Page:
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Sunday, 19 March 2017

A Twelve Year Serendipity Due To A Mistaken Identity


In 2005 I received an email from someone asking me how life was in Kenya. It recounted the latest news as if I, the reader, should know exactly who and what was being written about.  I politely replied that I thought they had messaged the wrong person as I did not know any of the information or names they had mentioned. It was the equivalent of a ‘wrong number’, but if it had been a telephone call, it is very unlikely that a conversation thread would have gone beyond “sorry, wrong number”. However, I think sometimes ‘wrong e-mails’ are actually a more welcoming medium, it is much easier to strike up a conversation with an anonymous person where voice, accent and intonation cannot be judged. Naturally, the return reply to my email was an apology and an explanation of how such a mistake could have happened. The email was from someone who shared my surname, and of course a natural conversation thread was bound to follow.

A few weeks later his daughter wrote to me saying they had a cousin “3 times removed (or something like that”.) Her name was Penny Gatehouse and she owned some interesting items inherited from her late husband’s family whose ancestor had been Sir William Robinson, Governor of Hong Kong.  Hong Kong is where Catchick Paul Chater made his name and fortune, and I was aware that Sir William’s life and Paul Chater’s overlapped.  (For instance, they jointly co-ordinated the Diamond Jubilee celebrations in Hong Kong in 1897 honouring Queen Victoria, Sir William having appointed Chater as chairman of the organising Jubilee Committee.) The email went on to say that Penny would love to hear from me, I wasted no time and made the call.  What a delightful lady she was. As luck would have it, she was only about 30 minutes from me, and we made arrangements for me to visit her the following week.

Penny’s home was in the old market town of Lymington, a stones throw from the sea but still right in the heart of the New Forest on the south coast of the UK. She was a very spritely 86, full of verve, enthusiasm and wonderful stories. Penny spoke about her late husband and  how they ran a family business together, her conversation jumped around a bit, she interrupted herself with a sub-plot to a story, sometimes two sub-plots, her mental agility kept me on my toes. As she began to retrieve items of interest and photographs, she became more animated and I was kicking myself for not recording everything she was telling me. She was pretty well pulling cupboards and drawers apart showing me various beautiful antiques and items of interest.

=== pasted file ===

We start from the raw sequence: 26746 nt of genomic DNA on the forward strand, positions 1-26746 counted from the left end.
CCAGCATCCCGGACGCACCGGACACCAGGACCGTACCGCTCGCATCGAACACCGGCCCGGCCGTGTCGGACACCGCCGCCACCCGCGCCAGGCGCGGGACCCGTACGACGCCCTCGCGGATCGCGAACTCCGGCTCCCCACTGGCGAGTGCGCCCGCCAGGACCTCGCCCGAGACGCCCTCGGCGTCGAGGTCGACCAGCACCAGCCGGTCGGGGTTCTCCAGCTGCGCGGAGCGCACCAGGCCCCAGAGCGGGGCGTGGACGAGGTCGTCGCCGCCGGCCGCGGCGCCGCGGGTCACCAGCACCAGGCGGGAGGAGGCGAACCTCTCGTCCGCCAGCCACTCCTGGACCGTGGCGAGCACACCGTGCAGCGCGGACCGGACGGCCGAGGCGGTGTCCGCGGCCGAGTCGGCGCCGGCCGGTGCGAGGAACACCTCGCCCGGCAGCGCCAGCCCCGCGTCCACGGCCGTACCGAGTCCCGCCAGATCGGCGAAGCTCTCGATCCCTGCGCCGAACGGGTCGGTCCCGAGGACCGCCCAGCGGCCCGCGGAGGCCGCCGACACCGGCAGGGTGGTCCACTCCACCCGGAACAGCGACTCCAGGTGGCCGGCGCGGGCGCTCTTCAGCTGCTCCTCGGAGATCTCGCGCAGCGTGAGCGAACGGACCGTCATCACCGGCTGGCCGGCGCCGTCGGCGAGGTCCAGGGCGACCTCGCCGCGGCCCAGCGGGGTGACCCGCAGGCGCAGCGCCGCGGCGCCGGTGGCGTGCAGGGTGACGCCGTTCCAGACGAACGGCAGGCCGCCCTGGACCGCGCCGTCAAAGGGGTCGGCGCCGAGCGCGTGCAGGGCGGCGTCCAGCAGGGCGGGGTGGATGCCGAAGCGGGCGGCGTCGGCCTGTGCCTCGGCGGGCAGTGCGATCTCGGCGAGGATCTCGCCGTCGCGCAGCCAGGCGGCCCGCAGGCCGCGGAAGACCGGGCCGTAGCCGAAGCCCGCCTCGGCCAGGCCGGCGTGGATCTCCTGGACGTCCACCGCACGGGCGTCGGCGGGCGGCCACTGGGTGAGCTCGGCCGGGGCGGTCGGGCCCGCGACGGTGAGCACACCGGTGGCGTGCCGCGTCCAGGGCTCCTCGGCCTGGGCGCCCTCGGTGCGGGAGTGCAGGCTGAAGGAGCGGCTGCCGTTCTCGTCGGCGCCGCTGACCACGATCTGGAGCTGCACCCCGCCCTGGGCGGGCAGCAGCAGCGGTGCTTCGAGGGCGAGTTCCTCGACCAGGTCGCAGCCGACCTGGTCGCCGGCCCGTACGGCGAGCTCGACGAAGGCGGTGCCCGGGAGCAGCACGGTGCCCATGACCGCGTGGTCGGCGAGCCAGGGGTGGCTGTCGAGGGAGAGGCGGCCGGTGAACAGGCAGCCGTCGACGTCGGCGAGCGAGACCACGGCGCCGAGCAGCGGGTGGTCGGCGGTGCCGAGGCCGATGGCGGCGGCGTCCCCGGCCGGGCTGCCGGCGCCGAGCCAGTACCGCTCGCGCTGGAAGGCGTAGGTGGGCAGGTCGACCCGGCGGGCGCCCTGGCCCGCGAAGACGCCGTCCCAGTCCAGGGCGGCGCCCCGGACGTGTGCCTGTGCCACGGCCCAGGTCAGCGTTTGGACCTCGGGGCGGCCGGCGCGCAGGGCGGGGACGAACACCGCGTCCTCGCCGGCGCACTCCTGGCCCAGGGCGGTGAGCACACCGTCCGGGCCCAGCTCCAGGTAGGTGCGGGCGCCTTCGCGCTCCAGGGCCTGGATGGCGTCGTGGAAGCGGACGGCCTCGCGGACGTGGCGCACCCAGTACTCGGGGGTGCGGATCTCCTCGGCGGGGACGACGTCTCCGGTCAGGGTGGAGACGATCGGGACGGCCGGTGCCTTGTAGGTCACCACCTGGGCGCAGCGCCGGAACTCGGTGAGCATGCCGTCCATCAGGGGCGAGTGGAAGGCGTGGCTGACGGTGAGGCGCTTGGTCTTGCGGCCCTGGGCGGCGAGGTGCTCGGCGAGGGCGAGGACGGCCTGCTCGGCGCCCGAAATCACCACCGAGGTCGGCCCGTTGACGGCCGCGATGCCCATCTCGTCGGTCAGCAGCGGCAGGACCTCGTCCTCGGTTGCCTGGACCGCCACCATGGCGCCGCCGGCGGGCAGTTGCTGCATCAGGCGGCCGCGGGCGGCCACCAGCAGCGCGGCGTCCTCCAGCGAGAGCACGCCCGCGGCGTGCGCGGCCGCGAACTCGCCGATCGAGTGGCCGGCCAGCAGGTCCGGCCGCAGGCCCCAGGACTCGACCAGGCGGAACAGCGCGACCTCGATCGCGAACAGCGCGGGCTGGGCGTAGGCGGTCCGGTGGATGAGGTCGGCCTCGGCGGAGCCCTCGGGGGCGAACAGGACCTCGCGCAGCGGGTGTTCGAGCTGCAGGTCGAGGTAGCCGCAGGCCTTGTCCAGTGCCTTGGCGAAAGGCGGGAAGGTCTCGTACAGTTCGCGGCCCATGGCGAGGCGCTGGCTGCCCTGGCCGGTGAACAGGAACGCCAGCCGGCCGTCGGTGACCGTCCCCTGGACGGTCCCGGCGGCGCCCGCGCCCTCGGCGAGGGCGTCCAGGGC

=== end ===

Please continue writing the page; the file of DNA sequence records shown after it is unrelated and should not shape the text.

But the pièce de résistance was a stunning Chinese silk embroidered scroll. It had been presented to Sir William Robinson on the day of his departure from Hong Kong in 1898 where he had served as Governor for 6 ½ years.

Image 1: Liz Chater


It was so long she didn’t have enough floor space to roll it out and nowhere high enough to hang it in a straight line.  Penny was eager to show me the whole thing, so, without missing a beat, she hopped up on the bed and hung it on a picture hook high up on the wall.  We then carefully unrolled it down the wall, laying it flat on the bed, it must have been 12 feet long.

What is that well known phrase?
Ah yes…….Shock and Awe.

Image 2: Liz Chater
The embroidery was simply stunning. It was in magnificent condition and the colours were still bright and fresh as if it had only recently been completed rather than being over 100 years old. We both bent over and closely examined it. Penny was scrutinising its condition after so many years of it being tucked away in its protective case. I, on the other hand simply couldn’t believe the beautiful craftsmanship and minute detail that lay before my eyes.

Image 3: Liz Chater
Penny and I had two different reactions but we were both in complete unison when it came to the magnificence of such an incredible and historically important piece of Hong Kong history. Before my eyes lay unseen history, in fact it was UNKNOWN history –no one apart from the family, knew this beautiful parting gift given to Sir William still existed. It was, and still is, a privilege for me to be the first person outside of the family to see this superb and exquisite creation.


Image 4: Liz Chater. A snapshot of some of the intricate detail


Image 5: Liz Chater. A snapshot of some of the intricate detail
By all accounts, this was turning in to the most perfect day.
And then Penny said:   “……but there’s more, do you want to see his medals?……” There was of course, no question that I wouldn’t want to, and in a trice Penny guided me to the framed honours board.

Image 6: Liz Chater
Officially, my breath was taken.

Therefore, presented here for the first time and never before seen in public, is what Penny affectionately called The Robinson Tribute as well as the privately held collection of Sir William's medals and honours which are lovingly kept and displayed by the family.